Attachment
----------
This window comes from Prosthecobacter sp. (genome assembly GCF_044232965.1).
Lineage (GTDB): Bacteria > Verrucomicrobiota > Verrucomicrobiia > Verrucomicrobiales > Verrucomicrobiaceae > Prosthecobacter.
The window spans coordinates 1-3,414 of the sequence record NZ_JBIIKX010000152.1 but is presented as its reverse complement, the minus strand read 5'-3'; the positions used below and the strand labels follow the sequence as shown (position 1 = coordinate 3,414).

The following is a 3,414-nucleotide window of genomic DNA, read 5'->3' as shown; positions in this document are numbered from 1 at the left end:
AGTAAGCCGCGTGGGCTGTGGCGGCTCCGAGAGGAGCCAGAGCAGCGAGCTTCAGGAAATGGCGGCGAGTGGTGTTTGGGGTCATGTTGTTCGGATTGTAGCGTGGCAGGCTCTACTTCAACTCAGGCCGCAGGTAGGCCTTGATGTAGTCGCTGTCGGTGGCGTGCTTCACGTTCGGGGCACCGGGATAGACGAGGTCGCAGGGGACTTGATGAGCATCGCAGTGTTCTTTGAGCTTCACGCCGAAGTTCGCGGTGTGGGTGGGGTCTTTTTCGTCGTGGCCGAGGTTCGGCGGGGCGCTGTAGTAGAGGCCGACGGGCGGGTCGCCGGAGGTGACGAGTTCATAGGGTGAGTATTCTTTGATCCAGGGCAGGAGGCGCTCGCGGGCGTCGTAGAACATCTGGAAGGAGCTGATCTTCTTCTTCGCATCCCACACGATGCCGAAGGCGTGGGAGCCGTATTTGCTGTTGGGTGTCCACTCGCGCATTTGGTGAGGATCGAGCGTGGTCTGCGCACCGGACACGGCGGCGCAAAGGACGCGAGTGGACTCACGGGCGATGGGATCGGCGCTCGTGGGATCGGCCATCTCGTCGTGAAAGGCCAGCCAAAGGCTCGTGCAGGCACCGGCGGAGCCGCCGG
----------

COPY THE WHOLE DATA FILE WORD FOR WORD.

This window comes from Prosthecobacter sp. (genome assembly GCF_044232965.1).
Lineage (GTDB): Bacteria > Verrucomicrobiota > Verrucomicrobiia > Verrucomicrobiales > Verrucomicrobiaceae > Prosthecobacter.
The window spans coordinates 1-3,414 of the sequence record NZ_JBIIKX010000152.1 but is presented as its reverse complement, the minus strand read 5'-3'; the positions used below and the strand labels follow the sequence as shown (position 1 = coordinate 3,414).

The following is a 3,414-nucleotide window of genomic DNA, read 5'->3' as shown; positions in this document are numbered from 1 at the left end:
AGTAAGCCGCGTGGGCTGTGGCGGCTCCGAGAGGAGCCAGAGCAGCGAGCTTCAGGAAATGGCGGCGAGTGGTGTTTGGGGTCATGTTGTTCGGATTGTAGCGTGGCAGGCTCTACTTCAACTCAGGCCGCAGGTAGGCCTTGATGTAGTCGCTGTCGGTGGCGTGCTTCACGTTCGGGGCACCGGGATAGACGAGGTCGCAGGGGACTTGATGAGCATCGCAGTGTTCTTTGAGCTTCACGCCGAAGTTCGCGGTGTGGGTGGGGTCTTTTTCGTCGTGGCCGAGGTTCGGCGGGGCGCTGTAGTAGAGGCCGACGGGCGGGTCGCCGGAGGTGACGAGTTCATAGGGTGAGTATTCTTTGATCCAGGGCAGGAGGCGCTCGCGGGCGTCGTAGAACATCTGGAAGGAGCTGATCTTCTTCTTCGCATCCCACACGATGCCGAAGGCGTGGGAGCCGTATTTGCTGTTGGGTGTCCACTCGCGCATTTGGTGAGGATCGAGCGTGGTCTGCGCACCGGACACGGCGGCGCAAAGGACGCGAGTGGACTCACGGGCGATGGGATCGGCGCTCGTGGGATCGGCCATCTCGTCGTGAAAGGCCAGCCAAAGGCTCGTGCAGGCACCGGCGGAGCCGCCGG